Christmas Card

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Christmas Card

Historians credit the English with the invention and popularization of the Christmas card during the early years of the Victorian era (see also Victorian England, Christmas in). By the 1860s an entire industry had grown up around the design and production of Christmas cards in England. This industry soon spread to other countries. Throughout the twentieth century ever-increasing numbers of people embraced the Christmas card, making the practice of sending greeting cards one of the Christmas season's most popular customs.

Possible Origins

Researchers speculate that a number of pre-existing customs inspired the creation of the first Christmas card. New Year's cards, for example, date back to the early years of European printing. The oldest surviving New Year's card was printed in 1466. Apparently, these cards never became very popular. Many surviving examples depict the boy Jesus in the company of flowers and birds. These cards began to disappear in the sixteenth and seventeenth centuries, perhaps due to religious ideas popularized during the Reformation (seealso Puritans). In the late eighteenth century the development of a new printing process called lithography corresponded with an increase in the production of New Year's cards.

Valentine cards probably exercised more influence on the look of the new Christmas cards than did New Year's cards. Valentine cards were already popular in the early nineteenth century when the very first Christmas cards were printed. Some early producers of Christmas cards used designs very similar to those they printed on Valentine cards. Nowadays, these romantic Christmas card designs, brimming with leaves, flowers, and lace, seem unsuited to the Christmas season.

Even before the advent of the Christmas card, some people sent Christmas or New Year's letters (see also Children's Letters). As early as the 1730s English writer Alexander Pope (1688-1744) remarked upon the frequency with which the English sent seasonal greetings and good wishes to friends around Christmas time. Eventually the Christmas card replaced the Christmas or New Year's letter. This change dismayed those who preferred a more substantial greeting than could be conveyed in the brief sentiment printed on the cards.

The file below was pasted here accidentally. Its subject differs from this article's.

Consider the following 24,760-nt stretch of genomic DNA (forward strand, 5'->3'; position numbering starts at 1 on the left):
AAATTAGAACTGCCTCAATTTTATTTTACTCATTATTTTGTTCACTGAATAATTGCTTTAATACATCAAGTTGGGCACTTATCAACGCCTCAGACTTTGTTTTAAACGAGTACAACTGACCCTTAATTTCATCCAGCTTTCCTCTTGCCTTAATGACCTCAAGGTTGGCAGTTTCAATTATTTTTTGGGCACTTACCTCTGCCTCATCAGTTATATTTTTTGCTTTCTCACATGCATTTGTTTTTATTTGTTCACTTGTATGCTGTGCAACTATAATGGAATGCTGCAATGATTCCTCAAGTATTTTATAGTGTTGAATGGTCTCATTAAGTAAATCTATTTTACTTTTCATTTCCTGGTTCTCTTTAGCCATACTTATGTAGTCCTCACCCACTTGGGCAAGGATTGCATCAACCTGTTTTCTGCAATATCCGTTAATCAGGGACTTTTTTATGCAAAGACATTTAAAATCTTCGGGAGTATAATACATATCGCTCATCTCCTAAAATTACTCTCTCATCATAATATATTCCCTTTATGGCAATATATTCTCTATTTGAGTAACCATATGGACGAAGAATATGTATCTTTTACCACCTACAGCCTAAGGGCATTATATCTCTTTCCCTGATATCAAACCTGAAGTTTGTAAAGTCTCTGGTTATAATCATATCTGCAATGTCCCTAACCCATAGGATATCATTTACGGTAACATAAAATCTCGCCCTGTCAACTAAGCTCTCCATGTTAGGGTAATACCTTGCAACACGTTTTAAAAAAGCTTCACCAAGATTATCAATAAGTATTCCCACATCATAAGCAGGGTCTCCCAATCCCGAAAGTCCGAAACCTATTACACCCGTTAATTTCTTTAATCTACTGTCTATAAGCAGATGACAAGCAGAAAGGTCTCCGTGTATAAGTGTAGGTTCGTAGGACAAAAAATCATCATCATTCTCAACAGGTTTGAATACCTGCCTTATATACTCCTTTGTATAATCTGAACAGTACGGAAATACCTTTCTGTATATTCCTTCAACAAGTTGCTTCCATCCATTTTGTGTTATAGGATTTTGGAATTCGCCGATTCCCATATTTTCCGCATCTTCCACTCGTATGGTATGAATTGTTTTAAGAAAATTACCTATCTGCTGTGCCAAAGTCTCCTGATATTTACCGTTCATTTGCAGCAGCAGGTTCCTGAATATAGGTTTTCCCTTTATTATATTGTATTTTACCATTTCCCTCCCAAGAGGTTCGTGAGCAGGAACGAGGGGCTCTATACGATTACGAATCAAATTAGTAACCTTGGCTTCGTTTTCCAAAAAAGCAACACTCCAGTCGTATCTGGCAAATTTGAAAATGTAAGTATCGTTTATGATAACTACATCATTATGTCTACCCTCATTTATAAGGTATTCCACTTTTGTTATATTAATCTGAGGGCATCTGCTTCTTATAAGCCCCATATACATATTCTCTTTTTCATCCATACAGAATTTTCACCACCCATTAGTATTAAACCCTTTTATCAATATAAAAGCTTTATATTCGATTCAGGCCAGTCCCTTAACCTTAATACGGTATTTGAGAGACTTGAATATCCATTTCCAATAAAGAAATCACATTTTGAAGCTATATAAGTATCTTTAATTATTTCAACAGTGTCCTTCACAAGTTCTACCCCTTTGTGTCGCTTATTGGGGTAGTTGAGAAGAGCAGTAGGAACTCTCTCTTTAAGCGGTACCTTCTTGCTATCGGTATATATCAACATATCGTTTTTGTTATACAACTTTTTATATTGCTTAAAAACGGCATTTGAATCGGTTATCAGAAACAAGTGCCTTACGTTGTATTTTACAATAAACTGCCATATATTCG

The First Christmas Card

The first Christmas card was designed by Englishman J. C. Horsley (1817-1903) in 1843. Three separate images adorn the front of the card. A large center drawing depicts a family gathered around a table, wine glasses in hand. One woman gives a small child a sip of wine, a detail which caused temperance advocates to object. A smaller side panel depicts a well-dressed woman draping a cloak around a poor woman and child. The other side panel depicts the distribution of food among the poor. The producer of this card printed about 1,000 copies and sold them for one shilling each.

Early English Christmas Cards

The new custom did not catch on right away. It took two decades for the Christmas card to establish itself as an annual institution in England. The advent of the penny post, begun in 1840, provided an inexpensive means of posting the cards, which undoubtedly permitted the custom of sending Christmas cards to spread. Before that time, not only had postal rates been higher, but also the post office charged the postage to the addressee rather than to the sender. The public responded enthusiastically to the new postal system. Between 1840 and 1845 the number of letters sent in Great Britain nearly doubled. The first Christmas cards were modeled after Victorian visiting cards and so did not fold in any way. These small rectangles of pasteboard, about the size of an index card, were printed on one side only. The decorated side bore a lithographed or etched drawing, a greeting, and blank space for the names of both the sender and the addressee. By the 1870s manufacturers had started producing larger cards and folded cards. Some of the early folded cards were designed to open out like cupboard doors; others fell into accordion folds.